Compile-Time Polymorphism

Let’s say we have a peripheral, like an accelerometer, connected via an SPI bus. Then let’s say we have to different embedded projects that make use of this same chip, implemented on two different microcontrollers. Wouldn’t it be nice to be able to write the accelerometer communication code once, keep a low runtime overhead that we are always seeking in embedded projects, and yet defer the low-level SPI bus writes to the appropriate code for each microcontroller?

If we had infinite resources we might do this:

class TAccelerometer {
  public:
    Accelerometer() {}
    virtual Accelerometer() {}

    bool setup();
    void shutdown();
    uint8_t read();

  protected:
    virtual uint8_t readWriteSPI(uint8_t out) = 0;
    virtual void select() = 0;
    virtual void deselect() = 0;
};

// in project #1
class TAccelerometerOnCPU1 : public Accelerometer {
  protected:
    uint8_t readWriteSPI(uint8_t out) override;
    void select() override;
    void deselect() override;
};

// in project #2
class TAccelerometerOnCPU2 : public Accelerometer {
  protected:
    uint8_t readWriteSPI(uint8_t out) override;
    void select() override;
    void deselect() override;
};

We put all the high-level accelerometer commands in the public member functions and override the virtuals to suit the hardware for CPU1 and CPU2. Great. Except on an embedded system we’ve paid for a whole set of virtual calls; and possibly (depending on how clever the compiler is) the code for a class we’re not using.

As an alternative, we can do a kind of compile-time equivalent; we do this with a dependency injection done via a template.

template <typename TSPI>
class TAccelerometer {
  public:
    bool setup();
    void shutdown();
    uint8_t read();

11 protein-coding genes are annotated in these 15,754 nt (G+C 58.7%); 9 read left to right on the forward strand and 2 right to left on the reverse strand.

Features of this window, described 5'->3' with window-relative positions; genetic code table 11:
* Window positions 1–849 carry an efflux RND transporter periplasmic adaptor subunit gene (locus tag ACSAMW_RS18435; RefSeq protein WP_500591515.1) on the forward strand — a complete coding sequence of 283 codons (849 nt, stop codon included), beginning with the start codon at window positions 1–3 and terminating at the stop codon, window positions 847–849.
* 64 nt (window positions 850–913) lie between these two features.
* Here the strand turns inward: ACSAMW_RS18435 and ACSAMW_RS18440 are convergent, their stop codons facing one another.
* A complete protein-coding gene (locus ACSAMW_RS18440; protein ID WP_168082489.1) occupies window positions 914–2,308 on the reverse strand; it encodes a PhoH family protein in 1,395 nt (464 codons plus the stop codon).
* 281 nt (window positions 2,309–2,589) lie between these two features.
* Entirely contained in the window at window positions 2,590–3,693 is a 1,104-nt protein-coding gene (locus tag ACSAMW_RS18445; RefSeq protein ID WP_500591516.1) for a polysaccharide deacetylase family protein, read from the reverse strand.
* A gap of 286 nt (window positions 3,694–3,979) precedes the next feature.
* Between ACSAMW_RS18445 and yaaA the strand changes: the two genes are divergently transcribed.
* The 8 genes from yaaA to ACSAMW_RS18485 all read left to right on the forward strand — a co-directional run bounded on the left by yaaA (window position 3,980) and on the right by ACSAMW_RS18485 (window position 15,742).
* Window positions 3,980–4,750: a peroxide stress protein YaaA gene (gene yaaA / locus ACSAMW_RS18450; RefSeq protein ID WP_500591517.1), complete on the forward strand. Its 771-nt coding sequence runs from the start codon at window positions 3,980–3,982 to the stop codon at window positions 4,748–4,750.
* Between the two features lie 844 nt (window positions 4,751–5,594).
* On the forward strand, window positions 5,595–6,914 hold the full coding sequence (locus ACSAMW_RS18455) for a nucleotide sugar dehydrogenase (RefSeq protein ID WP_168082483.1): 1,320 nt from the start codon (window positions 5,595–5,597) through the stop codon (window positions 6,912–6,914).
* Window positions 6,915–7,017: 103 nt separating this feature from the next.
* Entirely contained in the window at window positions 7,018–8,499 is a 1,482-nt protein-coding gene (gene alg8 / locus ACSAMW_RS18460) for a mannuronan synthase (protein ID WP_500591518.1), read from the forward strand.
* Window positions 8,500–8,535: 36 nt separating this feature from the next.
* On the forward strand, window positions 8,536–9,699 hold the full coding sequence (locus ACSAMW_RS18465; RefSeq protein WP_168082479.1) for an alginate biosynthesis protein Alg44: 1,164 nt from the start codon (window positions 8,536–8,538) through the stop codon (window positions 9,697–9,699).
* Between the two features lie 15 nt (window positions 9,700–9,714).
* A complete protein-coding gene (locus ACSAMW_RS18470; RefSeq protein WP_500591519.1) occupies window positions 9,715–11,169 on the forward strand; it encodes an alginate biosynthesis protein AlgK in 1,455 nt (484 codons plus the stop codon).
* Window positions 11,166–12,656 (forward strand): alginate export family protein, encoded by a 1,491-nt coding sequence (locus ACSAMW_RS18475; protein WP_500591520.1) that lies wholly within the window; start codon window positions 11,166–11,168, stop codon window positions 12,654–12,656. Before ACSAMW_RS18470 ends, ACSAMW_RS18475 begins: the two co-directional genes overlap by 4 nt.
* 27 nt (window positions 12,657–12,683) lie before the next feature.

protected:
    uint8_t readWriteSPI(uint8_t out) { return TSPI::readWriteSPI(out); }
    void select() { return TSPI::select(); }
    void deselect() { return TSPI::deselect(); }
};

// in project #1
class TSPIForCPU1 {
  public:
    static uint8_t readWriteSPI(uint8 out);
    static uint8_t select();
    static uint8_t deselect();
};

// in project #2
// ... same again ...

Now we have no run time overhead; the compiler has enough information to inline and directly call all the hardware-specific functions with no runtime overhead. We can make this more pleasant by using our old friend the curiously recurring template pattern.

template <typename TSPI>
class TAccelerometer {
  private:
    TAccelerometer();

  public:
    static bool setup();
    static void shutdown();
    static uint8_t read();

  protected:
    static uint8_t readWriteSPI(uint8_t out) { return TSPI::readWriteSPI(out); }
    static void select() { return TSPI::select(); }
    static void deselect() { return TSPI::deselect(); }
};

// in project #1
class TSPIForCPU1 : public TAccelerometer<TSPIForCPU1> {
  public:
    static uint8_t readWriteSPI(uint8 out);
    static uint8_t select();
    static uint8_t deselect();
};

In some ways this second version is more representative of the truth – with all the functions static, we’re saying that there is no such thing as a runtime instance of this class. That’s a sensible way of looking at it, as it’s not like we could ever instantiate two – there is one bit of hardware, and these calls always operate on it.

There is still an annoyance though, which I’ve ignored in the above examples, is that the implementation would have to be entirely in the header for this to work. We can’t get away from the fact that both the “base” and “override” have to be available at compile time when we’re dealing with templates, but we can perhaps improve on keeping the whole implementation inline in headers.

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